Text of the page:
Gate Checking Your Large Musical Instrument (or Case)
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Some jetways have very thin doorways with narrow staircases leading down to the ground.  These jetways and others sometimes use a cloth or plastic slide to get strollers and infant car seats down to the tarmac.  Having a baggage handler (sometimes referred to by unhappy customers as a “baggage gorilla”) deal with a musical instrument in this circumstance could put your instrument in more danger than checking it on the oversize belt at the ticket counter.  However, the baggage handlers do have more civilized options for dealing with such situations.  As the above mentioned Northwest ticket agent also noted, baggage handlers often have to take a motorized wheelchair from the gate area down to the tarmac.  These items are quite heavy and bulky so the baggage handler simply uses the nearest airport service elevator instead of the jetway stairs or slide.

If you do decide to try to gate check your instrument be sure to give the ticket agent the impression that you know more about gate checking a musical instrument than they do—in most cases, after reading this article you will.

Start by having your frequent flyer card, a printout of the page from the TSA’s website showing its phone number, a printout of the page from the FAA’s website showing its phone number and, if you’re flying delta, the name of the customer service representative who responded to my inquiry.  If the ticket agent is reluctant or hesitant to allow you to carry your tuba, bass trombone, quad-case, or other musical instrument through security, take the posture of “the informative passenger” rather than “the confrontational passenger.” If the agent starts in with the TSA/FAA blame game, gently tip your printouts in their direction while politely informing them that you have previously contacted these agencies and they have indicated that the ticket agent (actually, the airline company) has sole discretion on whether to make such an accommodation for their frequent flying musicians.  This focuses the responsibility of good customers’ service on this issue squarely back onto the ticket agent.  Having the printouts with phone numbers in hand suggest that you’re not only serious about your job but that you’re also not simply bluffing.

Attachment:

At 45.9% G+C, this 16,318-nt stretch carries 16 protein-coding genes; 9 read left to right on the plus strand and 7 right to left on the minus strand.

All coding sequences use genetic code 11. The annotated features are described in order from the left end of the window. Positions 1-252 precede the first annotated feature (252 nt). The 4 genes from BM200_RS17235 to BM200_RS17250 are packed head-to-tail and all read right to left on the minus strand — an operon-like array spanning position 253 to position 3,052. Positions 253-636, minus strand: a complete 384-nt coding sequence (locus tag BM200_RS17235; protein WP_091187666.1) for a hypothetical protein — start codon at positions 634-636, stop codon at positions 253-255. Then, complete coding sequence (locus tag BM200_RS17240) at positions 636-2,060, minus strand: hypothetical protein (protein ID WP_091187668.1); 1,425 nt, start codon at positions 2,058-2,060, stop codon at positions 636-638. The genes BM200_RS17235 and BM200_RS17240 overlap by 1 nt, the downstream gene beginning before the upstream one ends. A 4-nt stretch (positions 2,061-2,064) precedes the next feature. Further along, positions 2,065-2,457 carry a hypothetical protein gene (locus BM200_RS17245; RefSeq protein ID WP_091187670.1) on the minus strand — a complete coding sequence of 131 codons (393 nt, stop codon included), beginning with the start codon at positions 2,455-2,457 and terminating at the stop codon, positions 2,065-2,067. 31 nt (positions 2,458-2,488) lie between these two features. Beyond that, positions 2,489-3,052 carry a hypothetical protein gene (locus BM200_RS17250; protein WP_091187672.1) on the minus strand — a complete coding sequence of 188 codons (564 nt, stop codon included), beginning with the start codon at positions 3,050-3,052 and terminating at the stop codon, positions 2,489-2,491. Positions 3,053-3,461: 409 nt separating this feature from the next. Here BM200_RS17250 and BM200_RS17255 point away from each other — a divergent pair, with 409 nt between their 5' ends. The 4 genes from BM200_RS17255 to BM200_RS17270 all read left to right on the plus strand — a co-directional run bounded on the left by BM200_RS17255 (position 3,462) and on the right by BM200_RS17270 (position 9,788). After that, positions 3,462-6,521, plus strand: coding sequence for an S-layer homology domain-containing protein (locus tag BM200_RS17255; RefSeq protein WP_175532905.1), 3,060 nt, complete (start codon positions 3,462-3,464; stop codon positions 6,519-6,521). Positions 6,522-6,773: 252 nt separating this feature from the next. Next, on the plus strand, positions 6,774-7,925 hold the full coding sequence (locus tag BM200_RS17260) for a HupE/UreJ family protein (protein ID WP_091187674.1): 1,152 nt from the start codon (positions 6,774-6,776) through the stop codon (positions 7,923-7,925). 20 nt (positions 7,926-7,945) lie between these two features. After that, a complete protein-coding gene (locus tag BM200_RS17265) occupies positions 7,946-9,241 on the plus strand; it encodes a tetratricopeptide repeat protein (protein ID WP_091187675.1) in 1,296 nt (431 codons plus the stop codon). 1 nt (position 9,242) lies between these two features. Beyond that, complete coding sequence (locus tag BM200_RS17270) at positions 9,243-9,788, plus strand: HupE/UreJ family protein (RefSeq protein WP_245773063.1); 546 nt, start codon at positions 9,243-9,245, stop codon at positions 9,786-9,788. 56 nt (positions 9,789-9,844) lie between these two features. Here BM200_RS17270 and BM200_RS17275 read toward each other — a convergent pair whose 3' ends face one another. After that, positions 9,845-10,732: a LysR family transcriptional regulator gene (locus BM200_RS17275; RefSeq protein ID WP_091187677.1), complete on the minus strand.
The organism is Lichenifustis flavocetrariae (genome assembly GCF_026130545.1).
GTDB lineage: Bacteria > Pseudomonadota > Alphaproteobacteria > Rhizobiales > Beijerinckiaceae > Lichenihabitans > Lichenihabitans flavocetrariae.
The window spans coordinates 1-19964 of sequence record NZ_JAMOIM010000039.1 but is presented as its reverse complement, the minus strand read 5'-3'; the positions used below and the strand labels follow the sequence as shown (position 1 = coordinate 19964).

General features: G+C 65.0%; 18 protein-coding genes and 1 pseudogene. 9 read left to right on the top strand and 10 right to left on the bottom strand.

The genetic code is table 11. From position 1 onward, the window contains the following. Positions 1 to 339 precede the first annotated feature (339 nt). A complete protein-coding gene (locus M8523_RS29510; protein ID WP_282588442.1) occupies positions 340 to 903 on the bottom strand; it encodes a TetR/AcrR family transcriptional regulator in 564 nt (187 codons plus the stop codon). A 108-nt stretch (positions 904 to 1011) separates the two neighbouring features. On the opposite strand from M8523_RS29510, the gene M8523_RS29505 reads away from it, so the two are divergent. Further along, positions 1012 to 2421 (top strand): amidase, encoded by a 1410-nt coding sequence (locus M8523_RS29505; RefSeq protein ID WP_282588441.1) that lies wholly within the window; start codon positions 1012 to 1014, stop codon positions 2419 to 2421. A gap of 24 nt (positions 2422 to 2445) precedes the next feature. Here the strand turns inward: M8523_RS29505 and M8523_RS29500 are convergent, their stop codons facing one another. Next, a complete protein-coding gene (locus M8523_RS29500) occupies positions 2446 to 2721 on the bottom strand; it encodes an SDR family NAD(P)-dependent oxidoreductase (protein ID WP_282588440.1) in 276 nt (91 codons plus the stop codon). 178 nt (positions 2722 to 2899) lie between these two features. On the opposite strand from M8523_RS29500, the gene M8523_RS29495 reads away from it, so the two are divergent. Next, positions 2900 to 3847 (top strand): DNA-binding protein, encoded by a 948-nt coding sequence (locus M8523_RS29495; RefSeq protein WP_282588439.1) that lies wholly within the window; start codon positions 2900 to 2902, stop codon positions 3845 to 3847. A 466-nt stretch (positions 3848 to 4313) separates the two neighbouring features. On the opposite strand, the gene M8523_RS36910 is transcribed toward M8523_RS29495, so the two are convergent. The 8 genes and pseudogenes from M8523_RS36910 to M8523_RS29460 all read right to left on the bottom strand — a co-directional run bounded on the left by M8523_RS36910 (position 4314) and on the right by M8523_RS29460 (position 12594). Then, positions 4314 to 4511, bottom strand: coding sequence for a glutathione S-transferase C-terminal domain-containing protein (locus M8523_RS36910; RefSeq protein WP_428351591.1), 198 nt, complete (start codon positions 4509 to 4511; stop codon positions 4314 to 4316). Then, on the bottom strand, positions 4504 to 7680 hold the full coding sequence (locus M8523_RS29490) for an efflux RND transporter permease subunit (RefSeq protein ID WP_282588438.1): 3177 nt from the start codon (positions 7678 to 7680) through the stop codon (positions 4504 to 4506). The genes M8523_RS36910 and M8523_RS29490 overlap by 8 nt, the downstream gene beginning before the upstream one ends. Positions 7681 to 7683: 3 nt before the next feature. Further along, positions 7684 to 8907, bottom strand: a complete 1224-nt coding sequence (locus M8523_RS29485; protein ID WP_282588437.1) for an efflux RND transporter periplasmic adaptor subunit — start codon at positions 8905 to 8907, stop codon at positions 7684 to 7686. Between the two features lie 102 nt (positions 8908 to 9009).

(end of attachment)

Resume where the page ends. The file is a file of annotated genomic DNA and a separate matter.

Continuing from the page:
If the ticket agent does allow you to carry your instrument to the gate thank them and politely ask that they write this on your boarding.  This will give you something to show the folks who check identification at the security checkpoint.   Currently, these folks are not employees of the airlines or the airport.  They are subcontracted through another company. Sometimes they stand next to a "size-wise" cutout and may try to tell you that your instrument is not allowed through passenger screening.

Remember to get to the airport early.  You’ll need to leave extra time to 1) wrangle with the ticket agent, 2) convince the people at the front of the passenger screening line that you are allowed to bring your large instrument through security, 3) monitor the TSA agent searching your instrument at passenger screening, 4) explain to the gate agent what you need and 5) wait for the baggage handler to show up and transport your instrument.

Finally, be reasonable with your expectation of service.  A harp or double bass is less likely to receive favorable treatment than smaller items like a bass trombone, tuba or trumpet quad case.  However, if you have an important engagement that evening and want to do all that you can to ensure that your instrument is taken care of, gate checking your instrument is definitely “worth a challenge.”


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